Jurors should not discuss the case with any lawyer, party or witness in the case, nor should they allow it to be discussed in their presence. Furthermore, jurors should not discuss the case among themselves until such time as the judge sends them to deliberate a verdict. If any person persists in talking to you about the trial, or otherwise attempts to influence you as to its outcome, you should report that to the judge immediately.
In some occasions, after the jury has been selected and the case partially tried, the parties may settle the case or in a criminal matter the defendant may plead guilty. It can be the very presence of the jury that is responsible for the actual settlement of the case or plea by the defendant. In other cases, the judge may hand down a "directed verdict", which means that for a legal reason, the judge has determined that it is unnecessary to submit the case to the jury. This is the judge’s decision and not yours. In the event that a jury is unable to reach a verdict as required by law, the judge may declare a mistrial and the case will then have to be tried at another time before another jury.
In arriving at a verdict, jurors are expected to bring to bear all the experience, common sense and knowledge they possess in weighing the evidence, testimony and the law as charged. Jurors are expected not to rely on private sources of information as discussed above. Jurors should form no opinion until all the evidence is introduced, arguments presented, and instructions on the law are given.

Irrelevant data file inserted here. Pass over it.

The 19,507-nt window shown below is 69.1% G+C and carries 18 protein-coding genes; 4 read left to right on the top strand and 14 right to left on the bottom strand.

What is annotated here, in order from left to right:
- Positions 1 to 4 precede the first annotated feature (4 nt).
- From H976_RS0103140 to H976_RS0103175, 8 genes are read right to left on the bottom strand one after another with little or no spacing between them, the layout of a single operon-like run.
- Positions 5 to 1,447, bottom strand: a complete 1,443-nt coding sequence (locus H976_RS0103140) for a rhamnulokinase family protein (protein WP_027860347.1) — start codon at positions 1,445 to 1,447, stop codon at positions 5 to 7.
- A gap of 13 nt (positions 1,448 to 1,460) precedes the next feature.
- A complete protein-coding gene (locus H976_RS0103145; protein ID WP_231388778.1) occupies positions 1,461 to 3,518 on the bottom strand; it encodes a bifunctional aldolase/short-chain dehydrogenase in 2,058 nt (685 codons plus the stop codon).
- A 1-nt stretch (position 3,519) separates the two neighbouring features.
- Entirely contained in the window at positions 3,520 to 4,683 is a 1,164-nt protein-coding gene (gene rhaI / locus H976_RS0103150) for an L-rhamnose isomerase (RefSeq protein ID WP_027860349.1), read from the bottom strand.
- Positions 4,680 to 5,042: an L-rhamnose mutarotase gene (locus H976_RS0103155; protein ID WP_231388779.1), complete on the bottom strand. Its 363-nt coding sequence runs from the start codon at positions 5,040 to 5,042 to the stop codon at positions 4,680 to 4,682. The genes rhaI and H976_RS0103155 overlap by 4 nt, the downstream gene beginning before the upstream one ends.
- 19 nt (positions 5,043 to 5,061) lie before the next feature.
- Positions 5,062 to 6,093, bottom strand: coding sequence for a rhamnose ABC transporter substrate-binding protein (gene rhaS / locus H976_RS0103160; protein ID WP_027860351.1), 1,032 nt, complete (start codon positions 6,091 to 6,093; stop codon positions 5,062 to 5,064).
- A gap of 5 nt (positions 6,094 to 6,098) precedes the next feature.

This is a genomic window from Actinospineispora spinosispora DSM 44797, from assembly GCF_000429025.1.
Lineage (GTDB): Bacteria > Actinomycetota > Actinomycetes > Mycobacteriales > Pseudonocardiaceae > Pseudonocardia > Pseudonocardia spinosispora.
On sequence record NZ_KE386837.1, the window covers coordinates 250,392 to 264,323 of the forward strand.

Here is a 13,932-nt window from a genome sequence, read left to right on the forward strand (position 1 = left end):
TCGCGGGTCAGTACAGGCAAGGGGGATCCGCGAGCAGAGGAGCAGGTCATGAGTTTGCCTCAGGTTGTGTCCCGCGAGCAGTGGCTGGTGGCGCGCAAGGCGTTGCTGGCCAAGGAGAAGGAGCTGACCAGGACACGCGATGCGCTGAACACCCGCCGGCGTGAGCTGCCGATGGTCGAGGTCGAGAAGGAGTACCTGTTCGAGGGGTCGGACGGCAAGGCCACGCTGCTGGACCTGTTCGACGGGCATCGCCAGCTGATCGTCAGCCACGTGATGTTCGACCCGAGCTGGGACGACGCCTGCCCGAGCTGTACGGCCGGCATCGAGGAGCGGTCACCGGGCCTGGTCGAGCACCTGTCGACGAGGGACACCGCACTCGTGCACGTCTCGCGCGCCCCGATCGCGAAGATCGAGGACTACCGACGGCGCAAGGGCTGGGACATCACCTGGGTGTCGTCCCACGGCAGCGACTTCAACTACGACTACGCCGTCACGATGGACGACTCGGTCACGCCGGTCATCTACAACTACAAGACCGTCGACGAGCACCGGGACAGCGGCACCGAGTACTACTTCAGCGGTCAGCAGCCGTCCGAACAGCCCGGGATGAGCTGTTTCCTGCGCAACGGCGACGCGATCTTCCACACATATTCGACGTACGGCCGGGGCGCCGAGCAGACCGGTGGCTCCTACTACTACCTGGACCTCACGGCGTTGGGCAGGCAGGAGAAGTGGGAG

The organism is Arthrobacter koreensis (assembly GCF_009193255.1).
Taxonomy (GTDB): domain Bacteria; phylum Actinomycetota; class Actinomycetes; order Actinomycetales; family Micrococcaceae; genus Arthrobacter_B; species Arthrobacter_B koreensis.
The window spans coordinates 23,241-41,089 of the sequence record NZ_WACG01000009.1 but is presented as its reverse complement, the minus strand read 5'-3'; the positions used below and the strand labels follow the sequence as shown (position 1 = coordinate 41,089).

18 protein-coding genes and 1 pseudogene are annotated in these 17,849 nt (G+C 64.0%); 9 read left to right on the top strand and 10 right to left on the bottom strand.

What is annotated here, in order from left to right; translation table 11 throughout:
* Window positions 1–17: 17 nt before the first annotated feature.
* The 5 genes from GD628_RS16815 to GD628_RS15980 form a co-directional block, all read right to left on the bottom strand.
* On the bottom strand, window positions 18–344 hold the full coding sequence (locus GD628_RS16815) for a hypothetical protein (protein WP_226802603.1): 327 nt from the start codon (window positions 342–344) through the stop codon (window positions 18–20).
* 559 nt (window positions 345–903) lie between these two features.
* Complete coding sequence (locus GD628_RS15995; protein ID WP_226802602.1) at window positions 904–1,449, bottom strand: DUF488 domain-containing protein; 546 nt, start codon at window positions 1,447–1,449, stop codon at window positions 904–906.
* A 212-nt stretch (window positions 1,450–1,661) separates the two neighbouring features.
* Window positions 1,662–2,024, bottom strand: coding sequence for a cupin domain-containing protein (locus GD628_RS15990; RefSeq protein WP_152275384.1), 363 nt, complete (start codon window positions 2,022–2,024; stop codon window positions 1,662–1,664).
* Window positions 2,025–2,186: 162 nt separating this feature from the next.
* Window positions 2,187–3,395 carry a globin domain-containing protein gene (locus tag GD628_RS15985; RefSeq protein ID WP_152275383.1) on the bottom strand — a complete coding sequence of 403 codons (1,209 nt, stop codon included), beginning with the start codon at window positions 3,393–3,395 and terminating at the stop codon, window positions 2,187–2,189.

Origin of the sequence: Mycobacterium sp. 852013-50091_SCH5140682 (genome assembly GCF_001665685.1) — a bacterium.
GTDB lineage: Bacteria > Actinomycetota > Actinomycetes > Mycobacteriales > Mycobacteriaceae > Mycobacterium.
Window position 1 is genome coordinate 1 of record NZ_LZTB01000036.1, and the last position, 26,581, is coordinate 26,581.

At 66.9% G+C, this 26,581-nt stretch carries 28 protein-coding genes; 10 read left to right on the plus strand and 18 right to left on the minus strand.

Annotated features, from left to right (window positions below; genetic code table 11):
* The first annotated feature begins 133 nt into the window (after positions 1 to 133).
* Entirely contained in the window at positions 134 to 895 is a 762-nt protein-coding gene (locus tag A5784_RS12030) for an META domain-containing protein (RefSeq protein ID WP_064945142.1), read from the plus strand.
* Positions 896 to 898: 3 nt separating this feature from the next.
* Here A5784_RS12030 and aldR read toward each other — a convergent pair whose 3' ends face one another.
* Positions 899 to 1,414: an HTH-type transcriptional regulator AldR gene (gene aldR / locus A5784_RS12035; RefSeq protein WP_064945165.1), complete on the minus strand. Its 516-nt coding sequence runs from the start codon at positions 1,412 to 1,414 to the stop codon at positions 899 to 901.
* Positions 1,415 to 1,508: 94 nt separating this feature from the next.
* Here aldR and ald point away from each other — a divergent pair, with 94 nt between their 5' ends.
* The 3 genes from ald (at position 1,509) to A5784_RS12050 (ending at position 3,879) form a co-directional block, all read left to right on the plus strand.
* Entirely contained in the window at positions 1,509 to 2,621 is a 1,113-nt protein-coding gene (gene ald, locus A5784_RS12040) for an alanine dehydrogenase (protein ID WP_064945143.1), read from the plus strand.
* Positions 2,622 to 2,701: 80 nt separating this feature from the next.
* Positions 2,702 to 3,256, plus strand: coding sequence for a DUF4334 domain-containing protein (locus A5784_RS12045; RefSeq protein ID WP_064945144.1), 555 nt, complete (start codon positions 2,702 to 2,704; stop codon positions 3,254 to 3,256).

SOME TERMS YOU WILL HEAR IN COURT AND THEIR MEANINGS
ARGUMENT: Closing Statements, the presentation of the review of the evidence and summation by the parties at the end of the case, after all of the evidence is presented and both parties have rested.
BAILIFF: The bailiff is an officer of the court, who serves the court and the jury and maintains order in the court.
CLERK: The clerk sits at the desk by the judge, is an officer of the court and keeps a record of papers filed. He/she has custody of the records of the trial of the case, orders made by the court during the trial and the verdict at the end of the trial.
CROSS-EXAMINATION: The questions which either prosecution or defense ask of the witness.
DEFENDANT: The person charged with an offense.
EXAMINATION, DIRECT EXAMINATION: The questions which either prosecution or defense asks their own client or their own witnesses are often referred to as "examination", "direct examination", or "examination in chief".
EVIDENCE OR EXHIBITS: Objects, including pictures, books, letters and documents are often received in evidence. These are called "exhibits" and are given to the jury to take to the jury room while deliberating.
INSTRUCTIONS OR "CHARGES" TO THE JURY: The outline of the rules of law which the jury must follow in their deliberations in deciding the factual issues submitted to them is called either the judge’s "charge" to the jury or his "instructions" to the jury.
JURY PANEL: The whole number of prospective jurors from which the trial jury is chosen.